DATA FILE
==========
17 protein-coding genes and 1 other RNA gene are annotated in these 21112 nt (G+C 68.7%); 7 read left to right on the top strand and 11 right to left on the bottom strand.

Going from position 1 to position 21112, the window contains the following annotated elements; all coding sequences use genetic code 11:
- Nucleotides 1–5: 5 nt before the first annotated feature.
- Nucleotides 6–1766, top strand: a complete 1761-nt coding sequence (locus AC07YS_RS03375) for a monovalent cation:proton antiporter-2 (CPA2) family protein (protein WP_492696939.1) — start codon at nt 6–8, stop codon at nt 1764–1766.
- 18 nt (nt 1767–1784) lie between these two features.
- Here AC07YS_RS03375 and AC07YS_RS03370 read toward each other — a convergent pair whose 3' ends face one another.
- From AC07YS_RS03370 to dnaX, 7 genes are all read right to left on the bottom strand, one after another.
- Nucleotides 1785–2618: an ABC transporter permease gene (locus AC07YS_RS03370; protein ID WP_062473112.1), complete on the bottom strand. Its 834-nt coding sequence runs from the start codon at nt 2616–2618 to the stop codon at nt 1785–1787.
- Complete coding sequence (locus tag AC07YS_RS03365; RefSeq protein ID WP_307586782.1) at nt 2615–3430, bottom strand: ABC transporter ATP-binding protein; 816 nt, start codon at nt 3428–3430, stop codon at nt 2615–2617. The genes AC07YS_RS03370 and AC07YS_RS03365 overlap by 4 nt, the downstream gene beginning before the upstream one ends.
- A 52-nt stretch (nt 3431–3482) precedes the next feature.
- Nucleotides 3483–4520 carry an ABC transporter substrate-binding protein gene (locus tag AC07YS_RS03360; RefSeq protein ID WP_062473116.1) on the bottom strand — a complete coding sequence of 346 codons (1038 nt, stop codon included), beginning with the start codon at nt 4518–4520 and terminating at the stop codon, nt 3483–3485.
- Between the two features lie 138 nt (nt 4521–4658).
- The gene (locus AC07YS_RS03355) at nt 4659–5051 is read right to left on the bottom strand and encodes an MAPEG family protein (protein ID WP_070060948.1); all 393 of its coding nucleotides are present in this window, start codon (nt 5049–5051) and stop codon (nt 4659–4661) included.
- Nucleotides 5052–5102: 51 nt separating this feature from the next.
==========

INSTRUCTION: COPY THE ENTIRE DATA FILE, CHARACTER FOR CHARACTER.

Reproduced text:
17 protein-coding genes and 1 other RNA gene are annotated in these 21112 nt (G+C 68.7%); 7 read left to right on the top strand and 11 right to left on the bottom strand.

Going from position 1 to position 21112, the window contains the following annotated elements; all coding sequences use genetic code 11:
- Nucleotides 1–5: 5 nt before the first annotated feature.
- Nucleotides 6–1766, top strand: a complete 1761-nt coding sequence (locus AC07YS_RS03375) for a monovalent cation:proton antiporter-2 (CPA2) family protein (protein WP_492696939.1) — start codon at nt 6–8, stop codon at nt 1764–1766.
- 18 nt (nt 1767–1784) lie between these two features.
- Here AC07YS_RS03375 and AC07YS_RS03370 read toward each other — a convergent pair whose 3' ends face one another.
- From AC07YS_RS03370 to dnaX, 7 genes are all read right to left on the bottom strand, one after another.
- Nucleotides 1785–2618: an ABC transporter permease gene (locus AC07YS_RS03370; protein ID WP_062473112.1), complete on the bottom strand. Its 834-nt coding sequence runs from the start codon at nt 2616–2618 to the stop codon at nt 1785–1787.
- Complete coding sequence (locus tag AC07YS_RS03365; RefSeq protein ID WP_307586782.1) at nt 2615–3430, bottom strand: ABC transporter ATP-binding protein; 816 nt, start codon at nt 3428–3430, stop codon at nt 2615–2617. The genes AC07YS_RS03370 and AC07YS_RS03365 overlap by 4 nt, the downstream gene beginning before the upstream one ends.
- A 52-nt stretch (nt 3431–3482) precedes the next feature.
- Nucleotides 3483–4520 carry an ABC transporter substrate-binding protein gene (locus tag AC07YS_RS03360; RefSeq protein ID WP_062473116.1) on the bottom strand — a complete coding sequence of 346 codons (1038 nt, stop codon included), beginning with the start codon at nt 4518–4520 and terminating at the stop codon, nt 3483–3485.
- Between the two features lie 138 nt (nt 4521–4658).
- The gene (locus AC07YS_RS03355) at nt 4659–5051 is read right to left on the bottom strand and encodes an MAPEG family protein (protein ID WP_070060948.1); all 393 of its coding nucleotides are present in this window, start codon (nt 5049–5051) and stop codon (nt 4659–4661) included.
- Nucleotides 5052–5102: 51 nt separating this feature from the next.